Czech scientists develop unique hydrogel that promises faster healing of fractures

Illustrative photo: Jacque Stengel / freeimages

Prof. Josef Jančář and his team at CEITEC (Central European Institute of Technology) in Brno have developed a unique degradable hydrogel that should in due time make it easier to heal very serious burns and can be used to fill bone material in complicated fractures. It may even help with the gradual release of drugs or chemotherapeutics and thus influence the treatment of cancerous growth. After 10 years of development, the research centre has succeeded in obtaining a European patent, which guarantees the right to future production of this product for medical use.

Josef Jančář,  photo: Vladan Dokoupil
I spoke to Prof. Jančář about the possibilities opening up and began by asking him to explain what hydrogel is.

“Hydrogel is a combination of a solid and a liquid – you are surely familiar with it from various products like contact lenses or diapers and other hygienic products. Principally it consists of a network of molecules connected by weak bonds and a liquid which in hydrogels is water. Many human tissues are actually hydrogel –such as the liver, a portion of the skin…the human body itself is about 55 percent water and the water is weakly bound by various biomolecules.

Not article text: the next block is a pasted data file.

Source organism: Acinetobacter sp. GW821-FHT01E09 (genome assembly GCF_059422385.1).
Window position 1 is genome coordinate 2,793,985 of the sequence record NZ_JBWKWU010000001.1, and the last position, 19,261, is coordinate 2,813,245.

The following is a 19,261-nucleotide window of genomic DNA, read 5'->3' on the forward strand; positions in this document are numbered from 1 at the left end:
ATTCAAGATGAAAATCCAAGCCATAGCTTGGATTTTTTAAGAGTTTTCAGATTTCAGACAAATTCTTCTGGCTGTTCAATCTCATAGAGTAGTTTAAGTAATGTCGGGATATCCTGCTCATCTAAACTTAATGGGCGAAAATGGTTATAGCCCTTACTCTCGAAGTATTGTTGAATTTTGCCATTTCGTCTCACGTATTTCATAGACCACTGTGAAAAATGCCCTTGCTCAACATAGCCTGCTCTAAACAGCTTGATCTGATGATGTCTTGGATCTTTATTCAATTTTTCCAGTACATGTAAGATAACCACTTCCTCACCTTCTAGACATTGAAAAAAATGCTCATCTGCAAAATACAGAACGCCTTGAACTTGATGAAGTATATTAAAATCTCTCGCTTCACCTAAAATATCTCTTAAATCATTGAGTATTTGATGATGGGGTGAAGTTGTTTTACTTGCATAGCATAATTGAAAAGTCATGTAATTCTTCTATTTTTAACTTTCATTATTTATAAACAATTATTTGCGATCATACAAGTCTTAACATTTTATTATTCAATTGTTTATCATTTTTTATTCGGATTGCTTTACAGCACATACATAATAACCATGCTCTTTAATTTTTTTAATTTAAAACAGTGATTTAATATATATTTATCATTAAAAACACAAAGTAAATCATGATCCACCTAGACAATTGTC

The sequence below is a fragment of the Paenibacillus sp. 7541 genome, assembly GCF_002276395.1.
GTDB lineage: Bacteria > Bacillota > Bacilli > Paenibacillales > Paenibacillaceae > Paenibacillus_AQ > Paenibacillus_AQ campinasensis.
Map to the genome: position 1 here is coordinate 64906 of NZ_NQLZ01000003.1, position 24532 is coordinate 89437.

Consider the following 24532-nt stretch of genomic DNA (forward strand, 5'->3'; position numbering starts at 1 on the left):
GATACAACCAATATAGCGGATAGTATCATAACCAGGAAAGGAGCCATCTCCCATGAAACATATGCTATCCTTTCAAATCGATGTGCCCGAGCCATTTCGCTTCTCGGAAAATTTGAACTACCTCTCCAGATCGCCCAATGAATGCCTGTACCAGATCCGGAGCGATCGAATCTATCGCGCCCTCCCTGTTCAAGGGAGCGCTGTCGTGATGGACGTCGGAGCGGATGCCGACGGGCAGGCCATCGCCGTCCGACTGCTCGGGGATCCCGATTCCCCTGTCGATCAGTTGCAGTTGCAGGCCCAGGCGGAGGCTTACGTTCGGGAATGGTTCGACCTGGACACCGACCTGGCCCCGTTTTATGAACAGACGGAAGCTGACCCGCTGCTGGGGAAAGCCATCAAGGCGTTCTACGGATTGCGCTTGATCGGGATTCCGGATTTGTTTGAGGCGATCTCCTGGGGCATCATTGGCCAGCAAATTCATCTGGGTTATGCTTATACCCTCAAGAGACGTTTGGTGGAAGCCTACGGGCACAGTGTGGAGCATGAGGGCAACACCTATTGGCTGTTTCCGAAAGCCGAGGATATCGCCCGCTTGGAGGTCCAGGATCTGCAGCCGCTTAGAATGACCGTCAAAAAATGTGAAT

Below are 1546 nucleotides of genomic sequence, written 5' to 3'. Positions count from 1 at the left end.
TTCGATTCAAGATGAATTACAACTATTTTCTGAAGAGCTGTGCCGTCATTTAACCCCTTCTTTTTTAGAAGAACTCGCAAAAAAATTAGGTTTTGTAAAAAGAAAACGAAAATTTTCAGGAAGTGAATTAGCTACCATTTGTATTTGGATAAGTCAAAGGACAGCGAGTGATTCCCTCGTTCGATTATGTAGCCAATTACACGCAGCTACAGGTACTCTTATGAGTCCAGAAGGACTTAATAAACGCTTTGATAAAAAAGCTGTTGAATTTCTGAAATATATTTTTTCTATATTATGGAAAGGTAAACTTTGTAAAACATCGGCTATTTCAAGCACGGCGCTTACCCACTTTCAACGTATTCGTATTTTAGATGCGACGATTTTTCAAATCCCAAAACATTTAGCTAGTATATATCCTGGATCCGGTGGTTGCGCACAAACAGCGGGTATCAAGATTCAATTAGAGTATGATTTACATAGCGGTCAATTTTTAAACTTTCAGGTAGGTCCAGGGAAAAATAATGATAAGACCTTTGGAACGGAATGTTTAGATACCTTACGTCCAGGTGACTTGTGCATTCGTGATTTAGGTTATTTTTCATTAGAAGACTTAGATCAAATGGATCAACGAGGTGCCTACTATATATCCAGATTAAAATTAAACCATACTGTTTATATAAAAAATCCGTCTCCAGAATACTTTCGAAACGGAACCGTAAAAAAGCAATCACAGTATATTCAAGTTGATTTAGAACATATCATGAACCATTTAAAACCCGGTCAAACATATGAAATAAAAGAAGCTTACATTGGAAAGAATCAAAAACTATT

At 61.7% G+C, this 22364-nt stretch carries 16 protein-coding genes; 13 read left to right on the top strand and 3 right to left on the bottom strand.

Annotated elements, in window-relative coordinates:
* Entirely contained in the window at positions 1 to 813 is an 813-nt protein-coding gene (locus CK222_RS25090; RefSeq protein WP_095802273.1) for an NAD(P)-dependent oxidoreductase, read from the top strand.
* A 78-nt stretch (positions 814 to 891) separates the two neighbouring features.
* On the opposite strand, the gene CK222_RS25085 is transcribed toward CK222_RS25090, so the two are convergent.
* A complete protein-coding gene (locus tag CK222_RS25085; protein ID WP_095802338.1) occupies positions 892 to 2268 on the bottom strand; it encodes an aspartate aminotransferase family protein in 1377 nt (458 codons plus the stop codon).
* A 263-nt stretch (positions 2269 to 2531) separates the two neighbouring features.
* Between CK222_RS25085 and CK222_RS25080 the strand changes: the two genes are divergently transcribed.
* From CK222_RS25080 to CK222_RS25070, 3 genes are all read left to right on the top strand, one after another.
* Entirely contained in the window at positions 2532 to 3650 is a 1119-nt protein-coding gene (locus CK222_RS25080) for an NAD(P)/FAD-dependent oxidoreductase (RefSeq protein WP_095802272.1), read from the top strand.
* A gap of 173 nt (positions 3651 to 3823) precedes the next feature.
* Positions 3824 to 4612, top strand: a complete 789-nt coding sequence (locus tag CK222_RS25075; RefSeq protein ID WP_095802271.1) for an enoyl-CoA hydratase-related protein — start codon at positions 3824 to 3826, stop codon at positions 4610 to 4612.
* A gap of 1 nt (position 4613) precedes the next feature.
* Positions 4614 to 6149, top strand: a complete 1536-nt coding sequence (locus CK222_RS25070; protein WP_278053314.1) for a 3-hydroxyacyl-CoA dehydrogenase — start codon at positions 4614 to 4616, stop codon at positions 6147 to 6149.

"Researchers worldwide are trying to develop either synthetic or a combination of natural and synthetic polymer network which will resemble these tissues and use these networks, along with water to replace either missing tissues, cover wounds or burns and in some instances it is used to cultivate cells or tissues outside the body to be used for drug testing, serum production or other research.

"Our material consists of a combination of biological natural polymers and synthetic ones which has the ability, depending on its composition, to control its solubility in water which will then be decisive for the speed with which the material is dissolved in the body.”

So can you explain how that will help patients?

“It is still very far from going to patients –because as you know the process from laboratory to patient takes about 10 years under good conditions. First you have so called in vitro tests, where you use just cells cultivated outside the body, then you have to go through animal testing to prove the efficacy of the process and after you have all the data showing there are no side effects on the health of the animals tested you can ask for human clinical testing.”

And you are now conducting tests on animals?